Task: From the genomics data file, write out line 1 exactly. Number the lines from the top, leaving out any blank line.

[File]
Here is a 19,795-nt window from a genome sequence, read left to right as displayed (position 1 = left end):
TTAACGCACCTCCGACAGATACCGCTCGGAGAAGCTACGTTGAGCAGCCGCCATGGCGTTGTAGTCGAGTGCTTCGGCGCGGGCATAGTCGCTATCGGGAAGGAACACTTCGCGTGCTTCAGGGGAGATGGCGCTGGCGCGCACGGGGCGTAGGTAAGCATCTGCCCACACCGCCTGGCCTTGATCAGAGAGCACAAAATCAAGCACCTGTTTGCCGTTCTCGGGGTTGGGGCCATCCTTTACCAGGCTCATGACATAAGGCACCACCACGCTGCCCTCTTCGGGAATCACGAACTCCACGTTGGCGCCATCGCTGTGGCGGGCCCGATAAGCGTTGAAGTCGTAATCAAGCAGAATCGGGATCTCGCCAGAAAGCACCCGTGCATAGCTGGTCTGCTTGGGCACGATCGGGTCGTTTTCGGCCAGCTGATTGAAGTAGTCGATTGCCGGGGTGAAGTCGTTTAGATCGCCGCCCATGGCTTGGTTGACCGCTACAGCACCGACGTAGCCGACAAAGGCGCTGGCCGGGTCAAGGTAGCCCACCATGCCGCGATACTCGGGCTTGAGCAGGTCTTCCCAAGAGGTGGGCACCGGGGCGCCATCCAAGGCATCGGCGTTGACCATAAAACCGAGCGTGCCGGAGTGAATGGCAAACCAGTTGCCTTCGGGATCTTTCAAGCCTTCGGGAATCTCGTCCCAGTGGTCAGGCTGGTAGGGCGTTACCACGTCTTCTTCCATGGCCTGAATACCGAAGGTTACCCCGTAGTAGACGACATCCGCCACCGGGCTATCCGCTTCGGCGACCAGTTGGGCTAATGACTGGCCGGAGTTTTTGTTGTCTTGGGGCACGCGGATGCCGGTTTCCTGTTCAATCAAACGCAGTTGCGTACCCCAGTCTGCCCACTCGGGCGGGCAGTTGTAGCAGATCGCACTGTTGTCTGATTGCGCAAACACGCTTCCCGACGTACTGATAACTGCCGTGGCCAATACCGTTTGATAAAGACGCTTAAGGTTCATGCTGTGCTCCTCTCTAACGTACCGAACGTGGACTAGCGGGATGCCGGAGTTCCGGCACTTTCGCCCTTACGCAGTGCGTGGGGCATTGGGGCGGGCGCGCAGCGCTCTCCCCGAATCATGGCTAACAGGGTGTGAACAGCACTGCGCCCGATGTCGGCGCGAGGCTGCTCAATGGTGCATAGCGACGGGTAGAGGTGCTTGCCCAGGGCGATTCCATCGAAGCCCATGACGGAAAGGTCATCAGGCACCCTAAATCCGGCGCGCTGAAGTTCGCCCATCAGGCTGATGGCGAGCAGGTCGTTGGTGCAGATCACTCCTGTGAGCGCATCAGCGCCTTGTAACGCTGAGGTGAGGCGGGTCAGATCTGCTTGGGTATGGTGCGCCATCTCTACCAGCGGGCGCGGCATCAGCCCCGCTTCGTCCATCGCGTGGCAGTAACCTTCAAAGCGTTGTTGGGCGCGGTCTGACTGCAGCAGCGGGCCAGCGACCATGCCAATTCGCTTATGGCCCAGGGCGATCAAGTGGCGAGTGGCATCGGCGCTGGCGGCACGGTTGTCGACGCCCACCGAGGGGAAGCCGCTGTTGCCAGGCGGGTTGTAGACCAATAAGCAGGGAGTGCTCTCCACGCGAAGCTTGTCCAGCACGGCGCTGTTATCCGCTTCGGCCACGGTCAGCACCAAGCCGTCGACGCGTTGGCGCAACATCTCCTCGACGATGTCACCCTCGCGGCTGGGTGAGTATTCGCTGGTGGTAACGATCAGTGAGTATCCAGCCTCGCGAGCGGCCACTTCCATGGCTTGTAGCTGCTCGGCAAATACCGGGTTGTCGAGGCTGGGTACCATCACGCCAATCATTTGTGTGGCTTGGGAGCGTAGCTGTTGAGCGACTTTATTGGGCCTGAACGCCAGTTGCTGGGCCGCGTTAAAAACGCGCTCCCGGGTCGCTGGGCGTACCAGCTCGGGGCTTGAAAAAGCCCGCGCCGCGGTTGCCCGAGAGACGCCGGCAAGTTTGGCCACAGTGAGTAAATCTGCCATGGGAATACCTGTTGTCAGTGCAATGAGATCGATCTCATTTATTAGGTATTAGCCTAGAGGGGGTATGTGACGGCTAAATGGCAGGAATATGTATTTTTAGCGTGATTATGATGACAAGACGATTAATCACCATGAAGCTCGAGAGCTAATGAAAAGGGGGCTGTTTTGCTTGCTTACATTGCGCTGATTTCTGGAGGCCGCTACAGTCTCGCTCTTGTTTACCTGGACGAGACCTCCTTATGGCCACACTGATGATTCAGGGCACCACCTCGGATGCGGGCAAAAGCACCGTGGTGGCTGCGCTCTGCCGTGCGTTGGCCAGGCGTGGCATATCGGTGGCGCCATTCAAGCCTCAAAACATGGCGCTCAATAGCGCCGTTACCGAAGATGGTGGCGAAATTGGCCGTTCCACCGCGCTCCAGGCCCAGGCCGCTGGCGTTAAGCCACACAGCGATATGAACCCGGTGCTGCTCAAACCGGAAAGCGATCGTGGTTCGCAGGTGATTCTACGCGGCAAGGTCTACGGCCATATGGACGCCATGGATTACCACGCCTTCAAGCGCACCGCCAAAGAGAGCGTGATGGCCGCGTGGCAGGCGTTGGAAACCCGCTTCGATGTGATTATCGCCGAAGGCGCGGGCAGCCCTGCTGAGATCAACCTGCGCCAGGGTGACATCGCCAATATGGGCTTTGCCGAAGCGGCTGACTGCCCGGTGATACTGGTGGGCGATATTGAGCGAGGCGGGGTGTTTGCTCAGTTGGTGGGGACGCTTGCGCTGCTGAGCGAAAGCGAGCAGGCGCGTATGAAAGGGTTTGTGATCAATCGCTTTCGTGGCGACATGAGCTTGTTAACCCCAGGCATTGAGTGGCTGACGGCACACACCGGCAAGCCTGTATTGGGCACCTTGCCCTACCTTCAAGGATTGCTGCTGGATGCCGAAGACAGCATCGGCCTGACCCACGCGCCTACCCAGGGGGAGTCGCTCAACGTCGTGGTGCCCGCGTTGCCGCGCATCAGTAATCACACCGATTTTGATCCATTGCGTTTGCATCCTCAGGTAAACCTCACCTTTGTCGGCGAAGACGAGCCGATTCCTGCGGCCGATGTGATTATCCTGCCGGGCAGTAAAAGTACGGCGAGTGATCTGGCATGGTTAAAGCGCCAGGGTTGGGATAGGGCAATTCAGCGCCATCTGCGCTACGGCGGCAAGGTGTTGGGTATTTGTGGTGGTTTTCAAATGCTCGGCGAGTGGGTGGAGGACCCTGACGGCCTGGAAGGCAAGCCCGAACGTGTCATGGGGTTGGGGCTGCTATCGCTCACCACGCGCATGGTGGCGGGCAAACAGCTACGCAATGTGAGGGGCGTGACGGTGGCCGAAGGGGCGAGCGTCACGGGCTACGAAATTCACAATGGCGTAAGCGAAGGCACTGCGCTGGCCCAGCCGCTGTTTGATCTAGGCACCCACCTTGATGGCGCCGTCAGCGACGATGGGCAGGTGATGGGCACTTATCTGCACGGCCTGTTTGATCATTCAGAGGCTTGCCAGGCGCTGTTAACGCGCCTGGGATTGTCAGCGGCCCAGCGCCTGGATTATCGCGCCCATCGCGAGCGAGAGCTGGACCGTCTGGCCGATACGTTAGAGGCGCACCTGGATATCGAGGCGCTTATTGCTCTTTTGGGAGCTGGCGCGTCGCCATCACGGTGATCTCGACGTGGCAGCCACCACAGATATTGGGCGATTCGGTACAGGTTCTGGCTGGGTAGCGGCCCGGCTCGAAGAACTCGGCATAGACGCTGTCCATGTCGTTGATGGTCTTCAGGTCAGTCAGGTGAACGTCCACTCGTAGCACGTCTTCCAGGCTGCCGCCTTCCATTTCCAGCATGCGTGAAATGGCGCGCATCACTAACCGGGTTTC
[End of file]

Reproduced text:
Here is a 19,795-nt window from a genome sequence, read left to right as displayed (position 1 = left end):